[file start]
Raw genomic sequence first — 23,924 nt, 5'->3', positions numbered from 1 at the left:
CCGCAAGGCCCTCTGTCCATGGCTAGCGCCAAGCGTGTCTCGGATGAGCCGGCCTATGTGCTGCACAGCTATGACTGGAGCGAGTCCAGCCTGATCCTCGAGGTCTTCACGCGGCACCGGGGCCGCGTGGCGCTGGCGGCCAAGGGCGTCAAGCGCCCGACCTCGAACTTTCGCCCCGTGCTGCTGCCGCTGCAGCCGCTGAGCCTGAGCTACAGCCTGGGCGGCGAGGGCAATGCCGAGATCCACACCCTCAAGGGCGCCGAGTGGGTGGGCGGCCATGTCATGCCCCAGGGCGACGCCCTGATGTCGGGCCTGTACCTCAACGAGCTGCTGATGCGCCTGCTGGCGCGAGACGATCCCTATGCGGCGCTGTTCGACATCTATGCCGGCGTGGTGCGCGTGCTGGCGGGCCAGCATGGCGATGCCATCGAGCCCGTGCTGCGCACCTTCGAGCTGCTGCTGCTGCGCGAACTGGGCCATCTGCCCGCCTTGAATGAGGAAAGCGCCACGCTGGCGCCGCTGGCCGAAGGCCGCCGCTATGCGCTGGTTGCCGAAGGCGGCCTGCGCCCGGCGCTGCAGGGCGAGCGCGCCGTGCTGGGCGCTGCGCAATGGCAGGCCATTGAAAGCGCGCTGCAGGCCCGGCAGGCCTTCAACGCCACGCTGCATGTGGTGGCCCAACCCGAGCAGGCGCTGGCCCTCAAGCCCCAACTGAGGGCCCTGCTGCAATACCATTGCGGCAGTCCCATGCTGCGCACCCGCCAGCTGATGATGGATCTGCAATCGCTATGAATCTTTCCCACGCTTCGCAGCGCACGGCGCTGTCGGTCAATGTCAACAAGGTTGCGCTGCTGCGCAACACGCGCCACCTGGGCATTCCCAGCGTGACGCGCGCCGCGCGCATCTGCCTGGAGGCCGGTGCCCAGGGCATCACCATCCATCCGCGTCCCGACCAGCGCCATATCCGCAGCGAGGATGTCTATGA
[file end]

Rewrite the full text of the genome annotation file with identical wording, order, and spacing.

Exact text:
Raw genomic sequence first — 23,924 nt, 5'->3', positions numbered from 1 at the left:
CCGCAAGGCCCTCTGTCCATGGCTAGCGCCAAGCGTGTCTCGGATGAGCCGGCCTATGTGCTGCACAGCTATGACTGGAGCGAGTCCAGCCTGATCCTCGAGGTCTTCACGCGGCACCGGGGCCGCGTGGCGCTGGCGGCCAAGGGCGTCAAGCGCCCGACCTCGAACTTTCGCCCCGTGCTGCTGCCGCTGCAGCCGCTGAGCCTGAGCTACAGCCTGGGCGGCGAGGGCAATGCCGAGATCCACACCCTCAAGGGCGCCGAGTGGGTGGGCGGCCATGTCATGCCCCAGGGCGACGCCCTGATGTCGGGCCTGTACCTCAACGAGCTGCTGATGCGCCTGCTGGCGCGAGACGATCCCTATGCGGCGCTGTTCGACATCTATGCCGGCGTGGTGCGCGTGCTGGCGGGCCAGCATGGCGATGCCATCGAGCCCGTGCTGCGCACCTTCGAGCTGCTGCTGCTGCGCGAACTGGGCCATCTGCCCGCCTTGAATGAGGAAAGCGCCACGCTGGCGCCGCTGGCCGAAGGCCGCCGCTATGCGCTGGTTGCCGAAGGCGGCCTGCGCCCGGCGCTGCAGGGCGAGCGCGCCGTGCTGGGCGCTGCGCAATGGCAGGCCATTGAAAGCGCGCTGCAGGCCCGGCAGGCCTTCAACGCCACGCTGCATGTGGTGGCCCAACCCGAGCAGGCGCTGGCCCTCAAGCCCCAACTGAGGGCCCTGCTGCAATACCATTGCGGCAGTCCCATGCTGCGCACCCGCCAGCTGATGATGGATCTGCAATCGCTATGAATCTTTCCCACGCTTCGCAGCGCACGGCGCTGTCGGTCAATGTCAACAAGGTTGCGCTGCTGCGCAACACGCGCCACCTGGGCATTCCCAGCGTGACGCGCGCCGCGCGCATCTGCCTGGAGGCCGGTGCCCAGGGCATCACCATCCATCCGCGTCCCGACCAGCGCCATATCCGCAGCGAGGATGTCTATGA